Curb cut effect

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The curb cut effect is the phenomenon of disability-friendly features being used and appreciated by a larger group than the people they were designed for. For example, many hearing people use closed captioning.[1] With wide use, accessibility is a boon to all people. The phenomenon is named for curb cuts – miniature ramps comprising parts of sidewalk – which were first made for wheelchair access in particular places, but are now universal and no longer widely recognized as a disability-accessibility feature.[2][3][4]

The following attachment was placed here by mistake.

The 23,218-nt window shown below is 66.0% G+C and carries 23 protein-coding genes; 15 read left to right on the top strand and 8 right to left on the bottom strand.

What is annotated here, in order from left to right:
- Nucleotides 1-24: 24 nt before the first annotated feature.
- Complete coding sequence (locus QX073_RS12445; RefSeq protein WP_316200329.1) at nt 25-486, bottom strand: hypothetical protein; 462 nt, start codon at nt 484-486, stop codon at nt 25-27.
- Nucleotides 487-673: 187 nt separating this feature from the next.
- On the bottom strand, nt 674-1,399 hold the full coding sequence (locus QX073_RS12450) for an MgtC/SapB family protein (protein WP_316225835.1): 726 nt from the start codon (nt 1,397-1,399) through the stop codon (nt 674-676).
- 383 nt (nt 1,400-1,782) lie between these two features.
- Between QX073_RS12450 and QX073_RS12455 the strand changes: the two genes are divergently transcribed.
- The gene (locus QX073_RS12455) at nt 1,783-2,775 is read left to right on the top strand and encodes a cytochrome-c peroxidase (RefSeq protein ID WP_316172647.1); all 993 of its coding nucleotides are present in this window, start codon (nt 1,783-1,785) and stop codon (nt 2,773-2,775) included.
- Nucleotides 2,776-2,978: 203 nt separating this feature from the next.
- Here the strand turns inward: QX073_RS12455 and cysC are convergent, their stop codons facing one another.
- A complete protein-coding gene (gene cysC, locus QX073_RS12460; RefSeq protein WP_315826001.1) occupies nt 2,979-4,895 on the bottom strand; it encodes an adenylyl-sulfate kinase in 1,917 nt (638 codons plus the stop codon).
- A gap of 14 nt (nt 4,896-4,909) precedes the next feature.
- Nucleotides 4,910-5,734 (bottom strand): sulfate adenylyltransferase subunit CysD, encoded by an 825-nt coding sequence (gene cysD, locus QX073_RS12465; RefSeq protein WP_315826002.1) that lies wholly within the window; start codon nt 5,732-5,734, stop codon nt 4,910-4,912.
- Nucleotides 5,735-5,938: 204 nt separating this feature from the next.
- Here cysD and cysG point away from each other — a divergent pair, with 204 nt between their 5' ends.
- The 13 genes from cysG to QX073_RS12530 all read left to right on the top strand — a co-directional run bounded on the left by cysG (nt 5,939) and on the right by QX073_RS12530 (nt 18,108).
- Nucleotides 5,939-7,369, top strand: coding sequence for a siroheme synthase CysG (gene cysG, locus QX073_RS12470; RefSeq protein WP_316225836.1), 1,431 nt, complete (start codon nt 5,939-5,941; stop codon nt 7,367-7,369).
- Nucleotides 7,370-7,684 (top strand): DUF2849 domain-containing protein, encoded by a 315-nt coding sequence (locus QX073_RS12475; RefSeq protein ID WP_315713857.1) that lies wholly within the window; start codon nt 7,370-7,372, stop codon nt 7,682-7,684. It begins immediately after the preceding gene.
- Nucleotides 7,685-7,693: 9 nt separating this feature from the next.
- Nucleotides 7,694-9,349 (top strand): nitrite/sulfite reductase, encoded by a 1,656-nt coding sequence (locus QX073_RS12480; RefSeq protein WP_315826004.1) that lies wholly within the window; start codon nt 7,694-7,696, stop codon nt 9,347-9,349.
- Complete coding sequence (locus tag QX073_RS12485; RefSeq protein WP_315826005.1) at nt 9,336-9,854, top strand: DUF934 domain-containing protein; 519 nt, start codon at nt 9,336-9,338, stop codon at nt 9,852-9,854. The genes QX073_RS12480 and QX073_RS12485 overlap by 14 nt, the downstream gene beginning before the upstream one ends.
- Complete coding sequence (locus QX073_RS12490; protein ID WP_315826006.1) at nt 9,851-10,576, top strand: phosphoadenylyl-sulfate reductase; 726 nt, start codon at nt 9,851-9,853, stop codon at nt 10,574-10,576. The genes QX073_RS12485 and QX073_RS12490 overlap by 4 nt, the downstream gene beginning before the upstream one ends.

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References[edit]

  1. ^ "Fueling the Creation of New Electronic Curbcuts". The Center for an Accessible Society. 1999.
  2. ^ "The Curb Cut Effect: How Making Public Spaces Accessible to People With Disabilities Helps Everyone". Medium. December 12, 2016.
  3. ^ "The Curb-Cut Effect (SSIR)". ssir.org.
  4. ^ Peterson, Julie (2015-06-30). "Smashing barriers to access: Disability activism and curb cuts". National Museum of American History. Retrieved 2022-04-30.